Eight-week-old homozygous C57BL/6J mice were obtained from the Laboratory of Translational Physiology, Health Sciences Center, at the Federal University of Espirito Santo, Brazil. Animals were housed at room temperature (22°C) in a humidity-controlled environment with a 12-h light/12-h dark cycle in the Experimental Unit of the Laboratory of Translational Physiology. Mice were allowed free access to water and a standard laboratory chow diet (Labina®) until experiments were performed. The animals were studied according to the principles devised by the National Institute of Health (NIH) Guide for the Care and Use of Laboratory Animals and the protocol was previously approved by the Institutional Ethics Committee for the Use of Animals (CEUA, Protocol # 013/2010).
Mice were rendered diabetic by intraperitoneal injection of STZ (Boehringer-Mannheim, Mannheim, Germany) diluted in citrate buffer (10 mM, pH 4.5) at a dose of 100 mg/kg/day for 3 days, The control group (non-diabetic, ND, n = 10) was administered an equivalent volume of the vehicle citrate buffer. One week after STZ injection, glycemia was measured after 6 hours of food deprivation and animals with glucose levels greater than 250 mg/dL for at least 2 days were considered diabetic. Six weeks after STZ injections, diabetic mice were randomly divided and received either no treatment (vehicle soy oil, DV, n = 10) or oral quercetin (DQ, n = 10) at a dosage of 10 mg/kg per day for 4 weeks. This dosage was based on previous studies with hypertensive and diabetic animals [31, 32].
Metabolic and biochemical parameters
After STZ injection, all animals were weighed once a week. At week 4, the animals were housed for a 24-hour period in individual metabolic cages for adaptation. Following this period, a known volume of water and quantify of food were placed in the drinking bottles and the feeder, respectively. After 24 hours, the volume of liquid and chow remaining in the cages were measured. Urine was collected and its volume and protein concentration was determined. Animals were euthanized via an overdose of thiopental (Cristalia, Sao Paulo, Brazil, 200 mg/kg, i.p.) after a period of food deprivation, and their blood was collected for glucose, creatinine, cholesterol, triglycerides, urea and uric acid measurements using colorimetric kits. Proteinuria was determined by a Bradford assay . Tissues were perfused with cold phosphate-buffered saline (PBS, pH 7.4, 0.1 mol/L) through the left ventricle and the kidney was fixed in Duboscq-Brazil solution for histological evaluation.
After perfusion, the mouse kidneys were rapidly fixed with Duboscq solution, weighed and processed for morphometric and histological analyses. Samples were dehydrated with a graded series of alcohols, embedded in paraffin, sectioned into 3-μm-thick slices and stained with hematoxylin and eosin for light microscopic morphological studies (AX70, Olympus, Center Valley, PA, USA). Images were captured at a 40x magnification with a color video camera (VKC150, Hitachi, Tokyo, Japan) connected to a microscope (AX70, Olympus, Center Valley, PA, USA). All morphometric and histological analysis were performed in a blinded manner. The mean glomerular tuft area of each kidney was obtained by calculating the mean value of 30 individual glomeruli measured by Image J software (version 1.33u, Public Domain). Masson’s trichrome staining was used to quantify glomerulosclerosis. A total of 30 glomeruli were used to calculate the percentage of the stained area for each kidney using the Image J program (Public Domain Image Processing Program, National Institutes of Health, Bethesda, MD).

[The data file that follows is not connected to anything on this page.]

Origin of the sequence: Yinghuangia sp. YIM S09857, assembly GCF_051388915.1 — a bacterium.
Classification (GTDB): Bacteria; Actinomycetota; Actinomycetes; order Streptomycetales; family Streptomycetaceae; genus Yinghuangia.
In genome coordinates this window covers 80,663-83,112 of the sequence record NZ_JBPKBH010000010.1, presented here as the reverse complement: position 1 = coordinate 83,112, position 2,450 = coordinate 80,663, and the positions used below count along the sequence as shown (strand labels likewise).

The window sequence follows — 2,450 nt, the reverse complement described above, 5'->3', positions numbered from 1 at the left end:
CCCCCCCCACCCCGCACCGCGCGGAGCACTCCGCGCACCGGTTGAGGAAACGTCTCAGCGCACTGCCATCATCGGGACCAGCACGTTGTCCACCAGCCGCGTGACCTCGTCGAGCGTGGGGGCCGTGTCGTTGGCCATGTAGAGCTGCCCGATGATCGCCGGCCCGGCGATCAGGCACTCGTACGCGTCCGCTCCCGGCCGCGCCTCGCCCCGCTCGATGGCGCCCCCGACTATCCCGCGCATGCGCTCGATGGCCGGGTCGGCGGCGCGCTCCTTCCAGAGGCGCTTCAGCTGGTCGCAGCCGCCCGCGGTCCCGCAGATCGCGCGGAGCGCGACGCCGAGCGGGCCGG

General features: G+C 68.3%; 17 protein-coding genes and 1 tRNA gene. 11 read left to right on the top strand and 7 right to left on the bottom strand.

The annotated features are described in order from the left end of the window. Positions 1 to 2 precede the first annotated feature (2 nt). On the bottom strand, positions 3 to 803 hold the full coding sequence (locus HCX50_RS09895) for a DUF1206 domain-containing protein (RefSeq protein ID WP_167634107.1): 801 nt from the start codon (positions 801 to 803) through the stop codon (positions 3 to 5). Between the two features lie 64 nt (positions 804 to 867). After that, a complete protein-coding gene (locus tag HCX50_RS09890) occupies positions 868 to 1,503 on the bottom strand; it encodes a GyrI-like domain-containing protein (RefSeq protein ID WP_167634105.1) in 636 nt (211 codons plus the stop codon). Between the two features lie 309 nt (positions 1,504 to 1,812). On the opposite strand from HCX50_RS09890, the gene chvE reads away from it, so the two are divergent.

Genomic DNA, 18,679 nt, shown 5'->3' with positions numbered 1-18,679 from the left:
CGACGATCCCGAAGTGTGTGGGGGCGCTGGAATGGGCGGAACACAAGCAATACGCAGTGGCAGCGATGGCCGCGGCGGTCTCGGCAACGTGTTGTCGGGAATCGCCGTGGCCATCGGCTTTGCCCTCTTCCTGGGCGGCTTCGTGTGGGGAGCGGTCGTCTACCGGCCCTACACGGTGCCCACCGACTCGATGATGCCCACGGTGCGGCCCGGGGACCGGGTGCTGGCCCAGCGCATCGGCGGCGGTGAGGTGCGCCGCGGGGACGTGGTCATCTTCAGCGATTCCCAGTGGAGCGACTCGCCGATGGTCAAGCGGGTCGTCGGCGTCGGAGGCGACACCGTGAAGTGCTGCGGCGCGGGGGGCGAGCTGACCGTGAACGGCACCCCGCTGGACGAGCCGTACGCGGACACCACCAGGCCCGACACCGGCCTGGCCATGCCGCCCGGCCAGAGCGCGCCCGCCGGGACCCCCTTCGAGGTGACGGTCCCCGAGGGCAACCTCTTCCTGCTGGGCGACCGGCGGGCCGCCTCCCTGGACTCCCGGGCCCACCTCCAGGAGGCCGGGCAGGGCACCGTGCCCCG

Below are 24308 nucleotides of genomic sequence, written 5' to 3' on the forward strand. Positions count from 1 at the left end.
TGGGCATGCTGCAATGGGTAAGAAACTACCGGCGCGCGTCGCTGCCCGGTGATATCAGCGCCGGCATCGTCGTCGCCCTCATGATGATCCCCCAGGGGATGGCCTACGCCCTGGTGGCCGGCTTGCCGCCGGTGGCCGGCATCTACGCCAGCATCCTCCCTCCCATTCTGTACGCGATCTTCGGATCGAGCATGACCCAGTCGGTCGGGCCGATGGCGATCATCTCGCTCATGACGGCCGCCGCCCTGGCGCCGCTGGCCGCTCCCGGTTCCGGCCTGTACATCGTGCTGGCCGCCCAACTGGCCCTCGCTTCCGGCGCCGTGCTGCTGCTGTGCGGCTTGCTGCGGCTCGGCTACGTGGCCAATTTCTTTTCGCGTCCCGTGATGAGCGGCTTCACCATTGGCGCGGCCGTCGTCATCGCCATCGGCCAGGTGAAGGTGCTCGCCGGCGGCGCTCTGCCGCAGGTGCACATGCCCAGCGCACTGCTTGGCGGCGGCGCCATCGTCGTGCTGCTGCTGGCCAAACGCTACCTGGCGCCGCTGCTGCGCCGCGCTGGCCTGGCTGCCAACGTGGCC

Measurement of intracellular superoxide anions by flow cytometry
Fractions enriched for kidney cell were obtained from each of the groups, were prepared based on previous studies and standardized in our laboratory. The kidney was grossly minced using surgical scissors and was incubated in an isolation solution containing collagenase type II (Gibco Life Technologies, Sao Paulo, SP, Brazil) to dissociate the cells. The cell suspension was filtered through a nylon screen (BD Falcon 70 μm) to remove cellular debris. The samples were then washed twice in PBS before further analysis. Dihydroethidium (DHE, 160 μM) was added to cell suspensions (106 cells) which were then incubated at 37°C for 30 min in the dark in order to determine the intracellular production of superoxide anions (•O2-) [34–36]. DHE is freely permeable to cells and is rapidly oxidized to ethidium, which binds to DNA and results in the amplification of a red fluorescence signal. Samples were treated with 10 mM doxorubicin for 5 min to induce oxidative stress in the absence of cell toxicity; these samples served as positive control. Cells incubated with ethanol served as the negative control. Cells were then washed, resuspended in PBS, and maintained on ice for immediate detection via flow cytometry (FACSCanto II, Becton Dickinson, San José, CA, USA). Data were analyzed using FACSDiva software (BD Company), and overlay histograms were constructed using FCS Express software. For DHE fluorescence quantification, samples were acquired in duplicate, and 10,000 events were obtained for each measurement. Red fluorescence was detected between 564 and 606 nm using a 585/42 bandpass filter. Data are expressed as the geometric mean fluorescence intensity.